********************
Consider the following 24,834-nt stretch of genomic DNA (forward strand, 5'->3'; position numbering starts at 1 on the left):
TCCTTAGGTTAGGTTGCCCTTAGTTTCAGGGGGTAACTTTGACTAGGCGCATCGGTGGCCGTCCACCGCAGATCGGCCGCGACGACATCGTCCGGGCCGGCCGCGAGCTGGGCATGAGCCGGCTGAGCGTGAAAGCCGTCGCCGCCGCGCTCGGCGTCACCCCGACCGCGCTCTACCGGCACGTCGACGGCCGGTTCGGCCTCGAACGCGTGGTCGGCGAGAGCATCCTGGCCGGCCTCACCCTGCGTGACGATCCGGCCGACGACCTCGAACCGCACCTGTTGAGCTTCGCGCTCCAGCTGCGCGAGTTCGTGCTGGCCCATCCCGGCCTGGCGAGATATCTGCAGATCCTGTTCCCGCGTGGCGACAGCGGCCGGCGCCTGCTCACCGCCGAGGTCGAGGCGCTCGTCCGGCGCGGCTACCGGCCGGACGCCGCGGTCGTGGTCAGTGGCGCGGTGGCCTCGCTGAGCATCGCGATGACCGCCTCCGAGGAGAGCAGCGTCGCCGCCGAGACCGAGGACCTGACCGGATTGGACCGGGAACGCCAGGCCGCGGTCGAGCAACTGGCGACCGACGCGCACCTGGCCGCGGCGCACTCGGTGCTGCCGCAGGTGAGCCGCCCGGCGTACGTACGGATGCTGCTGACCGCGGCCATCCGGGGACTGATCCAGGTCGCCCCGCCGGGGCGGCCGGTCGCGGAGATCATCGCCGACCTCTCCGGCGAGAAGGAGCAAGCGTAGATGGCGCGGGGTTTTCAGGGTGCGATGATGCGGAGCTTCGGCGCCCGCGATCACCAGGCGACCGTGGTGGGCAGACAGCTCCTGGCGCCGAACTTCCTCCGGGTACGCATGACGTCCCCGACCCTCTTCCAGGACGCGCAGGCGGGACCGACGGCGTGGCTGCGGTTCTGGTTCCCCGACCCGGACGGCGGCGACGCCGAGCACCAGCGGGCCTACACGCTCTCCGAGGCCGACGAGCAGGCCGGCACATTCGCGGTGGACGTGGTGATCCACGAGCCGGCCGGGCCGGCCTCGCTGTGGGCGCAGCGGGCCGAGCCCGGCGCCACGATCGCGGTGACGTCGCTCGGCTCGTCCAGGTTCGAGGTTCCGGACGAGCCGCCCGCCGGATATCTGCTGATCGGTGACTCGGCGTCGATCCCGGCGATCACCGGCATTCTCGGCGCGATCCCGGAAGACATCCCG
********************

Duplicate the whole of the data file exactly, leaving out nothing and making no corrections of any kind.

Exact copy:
Consider the following 24,834-nt stretch of genomic DNA (forward strand, 5'->3'; position numbering starts at 1 on the left):
TCCTTAGGTTAGGTTGCCCTTAGTTTCAGGGGGTAACTTTGACTAGGCGCATCGGTGGCCGTCCACCGCAGATCGGCCGCGACGACATCGTCCGGGCCGGCCGCGAGCTGGGCATGAGCCGGCTGAGCGTGAAAGCCGTCGCCGCCGCGCTCGGCGTCACCCCGACCGCGCTCTACCGGCACGTCGACGGCCGGTTCGGCCTCGAACGCGTGGTCGGCGAGAGCATCCTGGCCGGCCTCACCCTGCGTGACGATCCGGCCGACGACCTCGAACCGCACCTGTTGAGCTTCGCGCTCCAGCTGCGCGAGTTCGTGCTGGCCCATCCCGGCCTGGCGAGATATCTGCAGATCCTGTTCCCGCGTGGCGACAGCGGCCGGCGCCTGCTCACCGCCGAGGTCGAGGCGCTCGTCCGGCGCGGCTACCGGCCGGACGCCGCGGTCGTGGTCAGTGGCGCGGTGGCCTCGCTGAGCATCGCGATGACCGCCTCCGAGGAGAGCAGCGTCGCCGCCGAGACCGAGGACCTGACCGGATTGGACCGGGAACGCCAGGCCGCGGTCGAGCAACTGGCGACCGACGCGCACCTGGCCGCGGCGCACTCGGTGCTGCCGCAGGTGAGCCGCCCGGCGTACGTACGGATGCTGCTGACCGCGGCCATCCGGGGACTGATCCAGGTCGCCCCGCCGGGGCGGCCGGTCGCGGAGATCATCGCCGACCTCTCCGGCGAGAAGGAGCAAGCGTAGATGGCGCGGGGTTTTCAGGGTGCGATGATGCGGAGCTTCGGCGCCCGCGATCACCAGGCGACCGTGGTGGGCAGACAGCTCCTGGCGCCGAACTTCCTCCGGGTACGCATGACGTCCCCGACCCTCTTCCAGGACGCGCAGGCGGGACCGACGGCGTGGCTGCGGTTCTGGTTCCCCGACCCGGACGGCGGCGACGCCGAGCACCAGCGGGCCTACACGCTCTCCGAGGCCGACGAGCAGGCCGGCACATTCGCGGTGGACGTGGTGATCCACGAGCCGGCCGGGCCGGCCTCGCTGTGGGCGCAGCGGGCCGAGCCCGGCGCCACGATCGCGGTGACGTCGCTCGGCTCGTCCAGGTTCGAGGTTCCGGACGAGCCGCCCGCCGGATATCTGCTGATCGGTGACTCGGCGTCGATCCCGGCGATCACCGGCATTCTCGGCGCGATCCCGGAAGACATCCCG